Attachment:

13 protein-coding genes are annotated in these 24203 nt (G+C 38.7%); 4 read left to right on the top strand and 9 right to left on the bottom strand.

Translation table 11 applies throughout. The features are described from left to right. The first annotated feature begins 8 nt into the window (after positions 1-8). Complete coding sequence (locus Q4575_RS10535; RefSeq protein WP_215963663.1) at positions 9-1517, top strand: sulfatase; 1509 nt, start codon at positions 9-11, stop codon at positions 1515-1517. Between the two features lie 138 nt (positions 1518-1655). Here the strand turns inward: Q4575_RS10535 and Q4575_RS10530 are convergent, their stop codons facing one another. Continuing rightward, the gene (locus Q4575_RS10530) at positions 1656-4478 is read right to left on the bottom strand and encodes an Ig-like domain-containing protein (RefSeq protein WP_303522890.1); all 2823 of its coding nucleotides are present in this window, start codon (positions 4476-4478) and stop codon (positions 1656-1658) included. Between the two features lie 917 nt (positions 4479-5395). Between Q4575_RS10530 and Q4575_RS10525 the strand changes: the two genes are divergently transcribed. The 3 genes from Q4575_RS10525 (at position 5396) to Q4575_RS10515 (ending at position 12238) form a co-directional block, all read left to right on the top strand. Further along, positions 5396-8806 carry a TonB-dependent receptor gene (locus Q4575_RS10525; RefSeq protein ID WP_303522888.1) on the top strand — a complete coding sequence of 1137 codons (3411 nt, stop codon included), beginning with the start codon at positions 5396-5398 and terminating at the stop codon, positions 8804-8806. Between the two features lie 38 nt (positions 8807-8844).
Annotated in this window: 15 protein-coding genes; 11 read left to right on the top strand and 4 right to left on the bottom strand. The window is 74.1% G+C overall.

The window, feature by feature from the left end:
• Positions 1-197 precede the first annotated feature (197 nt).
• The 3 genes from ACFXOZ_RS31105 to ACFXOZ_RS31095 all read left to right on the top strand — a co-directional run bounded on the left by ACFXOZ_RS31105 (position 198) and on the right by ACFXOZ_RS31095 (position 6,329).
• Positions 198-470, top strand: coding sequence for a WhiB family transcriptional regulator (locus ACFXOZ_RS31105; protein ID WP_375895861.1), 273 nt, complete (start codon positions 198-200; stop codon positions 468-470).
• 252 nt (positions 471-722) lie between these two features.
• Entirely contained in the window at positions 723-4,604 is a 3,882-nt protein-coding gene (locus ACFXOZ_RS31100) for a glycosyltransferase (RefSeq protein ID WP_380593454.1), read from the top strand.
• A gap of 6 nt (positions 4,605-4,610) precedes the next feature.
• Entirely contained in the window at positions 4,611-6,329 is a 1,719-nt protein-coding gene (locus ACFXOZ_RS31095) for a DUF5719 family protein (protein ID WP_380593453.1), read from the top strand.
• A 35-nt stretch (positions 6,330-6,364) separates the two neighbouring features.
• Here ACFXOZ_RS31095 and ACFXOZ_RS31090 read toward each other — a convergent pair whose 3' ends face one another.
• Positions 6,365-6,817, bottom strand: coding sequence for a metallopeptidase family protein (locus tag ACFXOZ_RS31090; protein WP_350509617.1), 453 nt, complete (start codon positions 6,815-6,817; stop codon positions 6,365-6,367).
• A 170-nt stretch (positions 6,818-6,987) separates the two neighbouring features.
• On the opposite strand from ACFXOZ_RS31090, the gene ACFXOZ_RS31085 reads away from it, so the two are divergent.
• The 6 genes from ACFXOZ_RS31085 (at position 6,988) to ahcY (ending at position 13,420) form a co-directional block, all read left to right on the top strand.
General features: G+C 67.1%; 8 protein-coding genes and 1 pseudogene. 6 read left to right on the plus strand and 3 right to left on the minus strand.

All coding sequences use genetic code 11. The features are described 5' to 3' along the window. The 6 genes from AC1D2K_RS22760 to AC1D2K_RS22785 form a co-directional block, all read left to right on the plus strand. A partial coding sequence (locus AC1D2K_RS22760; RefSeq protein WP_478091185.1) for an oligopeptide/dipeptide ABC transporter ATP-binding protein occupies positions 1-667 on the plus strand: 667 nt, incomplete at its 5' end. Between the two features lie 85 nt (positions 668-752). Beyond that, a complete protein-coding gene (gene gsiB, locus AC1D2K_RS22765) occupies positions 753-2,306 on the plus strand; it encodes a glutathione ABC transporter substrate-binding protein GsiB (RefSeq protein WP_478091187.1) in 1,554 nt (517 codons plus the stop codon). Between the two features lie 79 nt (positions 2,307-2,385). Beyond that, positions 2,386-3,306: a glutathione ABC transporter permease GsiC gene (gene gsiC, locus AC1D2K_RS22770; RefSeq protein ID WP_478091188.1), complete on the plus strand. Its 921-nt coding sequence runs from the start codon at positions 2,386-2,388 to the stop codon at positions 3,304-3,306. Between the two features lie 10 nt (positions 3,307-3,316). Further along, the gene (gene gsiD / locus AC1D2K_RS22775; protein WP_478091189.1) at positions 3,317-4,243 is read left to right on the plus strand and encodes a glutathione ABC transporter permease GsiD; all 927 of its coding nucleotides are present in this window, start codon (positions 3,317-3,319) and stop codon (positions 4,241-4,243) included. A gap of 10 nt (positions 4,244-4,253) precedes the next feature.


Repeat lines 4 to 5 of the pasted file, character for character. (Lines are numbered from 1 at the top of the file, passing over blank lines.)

The window, feature by feature from the left end:
• Positions 1-197 precede the first annotated feature (197 nt).